Newspaper article The Morning Bulletin (Rockhampton, Australia)

Celebrate the Beatles with a Ban; A Year without Wagner and a[euro][approximately]Fab Four' Will Freshen Love of Them

Newspaper article The Morning Bulletin (Rockhampton, Australia)

Celebrate the Beatles with a Ban; A Year without Wagner and a[euro][approximately]Fab Four' Will Freshen Love of Them

Article excerpt

Byline: Philip Hensher

IT IS musical anniversary season. This week it was 50 years since The Beatles' first chart success with Love Me Do. Next year, it's the 200th birthday of both Wagner and Verdi a Wagner seems to be winning that particular race, as every opera house in the world puts on a production of the Ring Cycle. What are we going to do with these birthdays?

None of the objects of our celebration is obscure, or in need of an anniversary to bring them back to our attention. The Beatles are heard as often as they ever were, both in original versions and covers a The Slackers covered We Can Work It Out in 2009 and the songs are stalwarts of talent show series. When the authorities were searching for a climax to the Diamond Jubilee concert and to the Olympics opening ceremony, they came to the same conclusion and asked Paul McCartney, with his poor, age-tattered voice, to perform. We know all about The Beatles.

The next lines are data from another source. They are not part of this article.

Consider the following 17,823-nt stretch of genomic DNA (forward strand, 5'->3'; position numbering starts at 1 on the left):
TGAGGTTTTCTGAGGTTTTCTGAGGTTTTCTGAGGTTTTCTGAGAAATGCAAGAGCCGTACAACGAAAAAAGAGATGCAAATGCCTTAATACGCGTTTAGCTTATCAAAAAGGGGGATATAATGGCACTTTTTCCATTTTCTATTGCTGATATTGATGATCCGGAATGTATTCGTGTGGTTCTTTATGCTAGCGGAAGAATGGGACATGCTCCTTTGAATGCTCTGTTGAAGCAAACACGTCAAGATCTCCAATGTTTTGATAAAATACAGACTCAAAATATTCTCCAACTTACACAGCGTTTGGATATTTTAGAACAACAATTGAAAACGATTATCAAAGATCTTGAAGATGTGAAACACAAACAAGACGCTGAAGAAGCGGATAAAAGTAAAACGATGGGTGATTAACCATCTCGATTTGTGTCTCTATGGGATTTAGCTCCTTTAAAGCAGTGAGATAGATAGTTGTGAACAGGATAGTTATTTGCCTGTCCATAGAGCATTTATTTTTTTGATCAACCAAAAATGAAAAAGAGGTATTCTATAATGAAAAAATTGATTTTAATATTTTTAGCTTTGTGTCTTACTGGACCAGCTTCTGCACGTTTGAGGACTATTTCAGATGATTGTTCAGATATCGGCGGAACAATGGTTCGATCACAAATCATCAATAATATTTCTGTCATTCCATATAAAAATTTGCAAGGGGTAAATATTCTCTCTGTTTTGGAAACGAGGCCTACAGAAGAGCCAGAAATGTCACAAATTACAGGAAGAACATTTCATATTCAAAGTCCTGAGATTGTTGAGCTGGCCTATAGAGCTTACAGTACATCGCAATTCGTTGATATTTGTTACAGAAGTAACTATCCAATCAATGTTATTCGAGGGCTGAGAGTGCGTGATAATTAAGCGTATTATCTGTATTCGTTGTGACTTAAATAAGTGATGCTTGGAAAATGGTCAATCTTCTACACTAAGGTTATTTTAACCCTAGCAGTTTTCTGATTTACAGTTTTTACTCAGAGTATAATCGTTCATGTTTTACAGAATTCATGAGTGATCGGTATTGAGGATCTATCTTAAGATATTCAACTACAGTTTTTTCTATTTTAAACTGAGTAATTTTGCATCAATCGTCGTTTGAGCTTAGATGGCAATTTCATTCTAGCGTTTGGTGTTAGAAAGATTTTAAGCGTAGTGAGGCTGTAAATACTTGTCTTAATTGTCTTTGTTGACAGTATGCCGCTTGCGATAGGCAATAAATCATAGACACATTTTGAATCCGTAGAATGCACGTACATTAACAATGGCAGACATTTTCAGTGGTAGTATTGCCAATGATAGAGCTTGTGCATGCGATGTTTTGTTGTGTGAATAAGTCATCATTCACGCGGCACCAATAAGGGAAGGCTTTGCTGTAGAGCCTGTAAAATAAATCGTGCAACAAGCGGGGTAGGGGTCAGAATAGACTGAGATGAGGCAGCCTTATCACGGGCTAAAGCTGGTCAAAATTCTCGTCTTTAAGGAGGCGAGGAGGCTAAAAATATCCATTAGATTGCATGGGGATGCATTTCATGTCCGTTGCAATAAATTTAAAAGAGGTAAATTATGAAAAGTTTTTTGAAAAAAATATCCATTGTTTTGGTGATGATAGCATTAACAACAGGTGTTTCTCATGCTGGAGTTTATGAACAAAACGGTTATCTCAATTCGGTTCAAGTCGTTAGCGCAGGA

As for Wagner, no one need fear being out of reach of a Ring Cycle in the 2012-13 opera season. Despite the colossal burdens of staging the four-opera cycle and the immense difficulty in finding singers capable of sustaining the three central roles of Wotan, Siegfried and Brunnhilde at the same time, it's being put on all over the place. Berlin, Seattle, Milan, New York, London, Melbourne, Paris, Frankfurt, Bayreuth, Riga, Munich, Leeds and, most surprisingly, Longborough are having a crack at it a probably many others, too. Small Welsh villages, collections of yurts on the steppes of central Asia. A couple of years ago my husband broke down and begged me to stop taking him to see Die Walkure a every single time we went away for the weekend, the local opera house was putting it on. I think we are now going to have to declare the opera house out of bounds until 2014.

Now, I have an impractical suggestion to make to celebrate these two anniversaries. Since none of Wagner's mature operas is a rarity and since nothing The Beatles recorded and released is at all unfamiliar even to the most casual enthusiast, why not take a contrary approach? Why not celebrate these events by declaring that, for the next year, there will be no performances, broadcasts, or recordings of either Wagner operas or any Beatles song? …

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